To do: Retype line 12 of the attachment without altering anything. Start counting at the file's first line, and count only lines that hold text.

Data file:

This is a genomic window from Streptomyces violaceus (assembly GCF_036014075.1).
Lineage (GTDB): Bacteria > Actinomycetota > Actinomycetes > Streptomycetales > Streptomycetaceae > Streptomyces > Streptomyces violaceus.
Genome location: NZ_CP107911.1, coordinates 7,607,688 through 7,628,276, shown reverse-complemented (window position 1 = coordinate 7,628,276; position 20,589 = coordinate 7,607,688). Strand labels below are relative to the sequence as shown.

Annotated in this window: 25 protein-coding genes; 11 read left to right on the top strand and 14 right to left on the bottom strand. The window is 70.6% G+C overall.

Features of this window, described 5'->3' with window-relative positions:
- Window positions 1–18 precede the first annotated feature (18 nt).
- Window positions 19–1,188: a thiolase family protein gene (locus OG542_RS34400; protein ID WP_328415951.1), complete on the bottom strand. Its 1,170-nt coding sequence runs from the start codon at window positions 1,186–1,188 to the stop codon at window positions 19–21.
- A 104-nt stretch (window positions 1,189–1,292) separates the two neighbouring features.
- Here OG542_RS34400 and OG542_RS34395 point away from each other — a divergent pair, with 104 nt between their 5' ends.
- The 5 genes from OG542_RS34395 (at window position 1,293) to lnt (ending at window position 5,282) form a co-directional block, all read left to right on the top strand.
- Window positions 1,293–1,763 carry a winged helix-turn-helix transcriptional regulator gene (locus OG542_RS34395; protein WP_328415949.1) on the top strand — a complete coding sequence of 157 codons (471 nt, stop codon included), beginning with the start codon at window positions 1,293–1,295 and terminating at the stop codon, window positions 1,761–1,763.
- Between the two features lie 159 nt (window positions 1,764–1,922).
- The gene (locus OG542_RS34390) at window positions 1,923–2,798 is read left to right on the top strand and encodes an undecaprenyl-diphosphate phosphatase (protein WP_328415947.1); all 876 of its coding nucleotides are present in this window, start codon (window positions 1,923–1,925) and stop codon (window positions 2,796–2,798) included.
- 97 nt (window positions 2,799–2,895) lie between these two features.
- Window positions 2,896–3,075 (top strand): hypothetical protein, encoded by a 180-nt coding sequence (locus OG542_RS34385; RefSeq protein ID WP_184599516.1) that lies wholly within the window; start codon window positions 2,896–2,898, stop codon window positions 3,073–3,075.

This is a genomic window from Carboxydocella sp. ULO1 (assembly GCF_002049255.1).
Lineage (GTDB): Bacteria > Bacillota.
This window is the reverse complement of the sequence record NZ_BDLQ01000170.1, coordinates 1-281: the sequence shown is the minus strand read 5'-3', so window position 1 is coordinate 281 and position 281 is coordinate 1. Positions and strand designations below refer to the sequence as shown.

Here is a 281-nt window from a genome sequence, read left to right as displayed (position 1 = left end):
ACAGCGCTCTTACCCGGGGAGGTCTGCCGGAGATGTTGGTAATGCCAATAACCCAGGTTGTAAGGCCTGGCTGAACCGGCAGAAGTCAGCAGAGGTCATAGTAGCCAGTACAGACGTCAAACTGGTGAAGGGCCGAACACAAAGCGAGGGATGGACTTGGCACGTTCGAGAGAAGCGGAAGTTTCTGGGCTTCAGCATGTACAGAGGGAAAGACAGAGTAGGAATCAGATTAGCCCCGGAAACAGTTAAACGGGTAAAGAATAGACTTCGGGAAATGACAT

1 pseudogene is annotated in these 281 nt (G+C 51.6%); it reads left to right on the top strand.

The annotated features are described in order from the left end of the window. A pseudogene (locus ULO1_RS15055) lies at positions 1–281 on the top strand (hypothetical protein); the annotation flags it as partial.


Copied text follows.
- Between the two features lie 159 nt (window positions 1,764–1,922).